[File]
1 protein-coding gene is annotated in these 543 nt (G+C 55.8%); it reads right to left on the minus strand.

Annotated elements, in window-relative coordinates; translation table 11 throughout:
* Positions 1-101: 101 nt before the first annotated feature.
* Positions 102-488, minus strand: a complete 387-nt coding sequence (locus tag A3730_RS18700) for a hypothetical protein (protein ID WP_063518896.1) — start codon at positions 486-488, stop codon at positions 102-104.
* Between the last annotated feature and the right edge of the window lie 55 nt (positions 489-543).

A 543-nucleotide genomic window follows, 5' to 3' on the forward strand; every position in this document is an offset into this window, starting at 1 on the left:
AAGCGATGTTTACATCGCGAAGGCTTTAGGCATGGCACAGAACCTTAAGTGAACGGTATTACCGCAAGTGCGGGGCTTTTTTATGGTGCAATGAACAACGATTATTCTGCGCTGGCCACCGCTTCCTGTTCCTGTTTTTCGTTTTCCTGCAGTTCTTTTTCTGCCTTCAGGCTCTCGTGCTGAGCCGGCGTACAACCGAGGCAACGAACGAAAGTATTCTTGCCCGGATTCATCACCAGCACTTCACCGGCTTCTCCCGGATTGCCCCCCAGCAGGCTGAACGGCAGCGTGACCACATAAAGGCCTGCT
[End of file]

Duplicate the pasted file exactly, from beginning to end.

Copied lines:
1 protein-coding gene is annotated in these 543 nt (G+C 55.8%); it reads right to left on the minus strand.

Annotated elements, in window-relative coordinates; translation table 11 throughout:
* Positions 1-101: 101 nt before the first annotated feature.
* Positions 102-488, minus strand: a complete 387-nt coding sequence (locus tag A3730_RS18700) for a hypothetical protein (protein ID WP_063518896.1) — start codon at positions 486-488, stop codon at positions 102-104.
* Between the last annotated feature and the right edge of the window lie 55 nt (positions 489-543).

A 543-nucleotide genomic window follows, 5' to 3' on the forward strand; every position in this document is an offset into this window, starting at 1 on the left:
AAGCGATGTTTACATCGCGAAGGCTTTAGGCATGGCACAGAACCTTAAGTGAACGGTATTACCGCAAGTGCGGGGCTTTTTTATGGTGCAATGAACAACGATTATTCTGCGCTGGCCACCGCTTCCTGTTCCTGTTTTTCGTTTTCCTGCAGTTCTTTTTCTGCCTTCAGGCTCTCGTGCTGAGCCGGCGTACAACCGAGGCAACGAACGAAAGTATTCTTGCCCGGATTCATCACCAGCACTTCACCGGCTTCTCCCGGATTGCCCCCCAGCAGGCTGAACGGCAGCGTGACCACATAAAGGCCTGCT